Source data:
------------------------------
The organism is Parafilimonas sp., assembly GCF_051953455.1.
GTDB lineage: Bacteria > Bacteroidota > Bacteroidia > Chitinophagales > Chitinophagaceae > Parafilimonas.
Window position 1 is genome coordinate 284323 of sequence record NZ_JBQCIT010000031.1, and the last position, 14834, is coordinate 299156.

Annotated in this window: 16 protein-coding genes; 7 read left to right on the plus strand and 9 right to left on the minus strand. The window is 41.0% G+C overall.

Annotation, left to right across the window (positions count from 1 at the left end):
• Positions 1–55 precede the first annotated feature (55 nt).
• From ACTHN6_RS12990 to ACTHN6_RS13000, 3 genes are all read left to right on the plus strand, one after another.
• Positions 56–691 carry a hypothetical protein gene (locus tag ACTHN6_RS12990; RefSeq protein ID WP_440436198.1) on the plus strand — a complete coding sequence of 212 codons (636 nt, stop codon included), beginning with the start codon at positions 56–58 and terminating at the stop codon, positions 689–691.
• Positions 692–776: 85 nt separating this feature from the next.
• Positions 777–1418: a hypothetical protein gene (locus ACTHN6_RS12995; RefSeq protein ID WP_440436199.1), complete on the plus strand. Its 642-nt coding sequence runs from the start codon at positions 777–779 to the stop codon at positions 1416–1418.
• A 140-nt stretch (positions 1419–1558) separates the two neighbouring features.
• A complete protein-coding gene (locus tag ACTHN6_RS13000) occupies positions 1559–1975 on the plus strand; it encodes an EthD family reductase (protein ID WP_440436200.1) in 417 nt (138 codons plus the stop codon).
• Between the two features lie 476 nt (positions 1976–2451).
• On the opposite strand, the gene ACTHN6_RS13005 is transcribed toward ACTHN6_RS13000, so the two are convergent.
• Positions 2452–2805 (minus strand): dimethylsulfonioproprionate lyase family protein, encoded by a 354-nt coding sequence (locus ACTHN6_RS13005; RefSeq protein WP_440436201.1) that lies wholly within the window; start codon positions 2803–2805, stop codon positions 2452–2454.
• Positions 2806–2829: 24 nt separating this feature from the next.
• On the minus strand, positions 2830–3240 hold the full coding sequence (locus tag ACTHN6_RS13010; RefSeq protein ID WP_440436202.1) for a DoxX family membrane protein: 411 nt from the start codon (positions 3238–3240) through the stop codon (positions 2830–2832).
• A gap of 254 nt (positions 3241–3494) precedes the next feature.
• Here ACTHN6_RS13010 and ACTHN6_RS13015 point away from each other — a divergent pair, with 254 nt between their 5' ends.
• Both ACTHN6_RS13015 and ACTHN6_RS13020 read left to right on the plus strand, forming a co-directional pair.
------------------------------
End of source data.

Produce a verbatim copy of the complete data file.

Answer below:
The organism is Parafilimonas sp., assembly GCF_051953455.1.
GTDB lineage: Bacteria > Bacteroidota > Bacteroidia > Chitinophagales > Chitinophagaceae > Parafilimonas.
Window position 1 is genome coordinate 284323 of sequence record NZ_JBQCIT010000031.1, and the last position, 14834, is coordinate 299156.

Annotated in this window: 16 protein-coding genes; 7 read left to right on the plus strand and 9 right to left on the minus strand. The window is 41.0% G+C overall.

Annotation, left to right across the window (positions count from 1 at the left end):
• Positions 1–55 precede the first annotated feature (55 nt).
• From ACTHN6_RS12990 to ACTHN6_RS13000, 3 genes are all read left to right on the plus strand, one after another.
• Positions 56–691 carry a hypothetical protein gene (locus tag ACTHN6_RS12990; RefSeq protein ID WP_440436198.1) on the plus strand — a complete coding sequence of 212 codons (636 nt, stop codon included), beginning with the start codon at positions 56–58 and terminating at the stop codon, positions 689–691.
• Positions 692–776: 85 nt separating this feature from the next.
• Positions 777–1418: a hypothetical protein gene (locus ACTHN6_RS12995; RefSeq protein ID WP_440436199.1), complete on the plus strand. Its 642-nt coding sequence runs from the start codon at positions 777–779 to the stop codon at positions 1416–1418.
• A 140-nt stretch (positions 1419–1558) separates the two neighbouring features.
• A complete protein-coding gene (locus tag ACTHN6_RS13000) occupies positions 1559–1975 on the plus strand; it encodes an EthD family reductase (protein ID WP_440436200.1) in 417 nt (138 codons plus the stop codon).
• Between the two features lie 476 nt (positions 1976–2451).
• On the opposite strand, the gene ACTHN6_RS13005 is transcribed toward ACTHN6_RS13000, so the two are convergent.
• Positions 2452–2805 (minus strand): dimethylsulfonioproprionate lyase family protein, encoded by a 354-nt coding sequence (locus ACTHN6_RS13005; RefSeq protein WP_440436201.1) that lies wholly within the window; start codon positions 2803–2805, stop codon positions 2452–2454.
• Positions 2806–2829: 24 nt separating this feature from the next.
• On the minus strand, positions 2830–3240 hold the full coding sequence (locus tag ACTHN6_RS13010; RefSeq protein ID WP_440436202.1) for a DoxX family membrane protein: 411 nt from the start codon (positions 3238–3240) through the stop codon (positions 2830–2832).
• A gap of 254 nt (positions 3241–3494) precedes the next feature.
• Here ACTHN6_RS13010 and ACTHN6_RS13015 point away from each other — a divergent pair, with 254 nt between their 5' ends.
• Both ACTHN6_RS13015 and ACTHN6_RS13020 read left to right on the plus strand, forming a co-directional pair.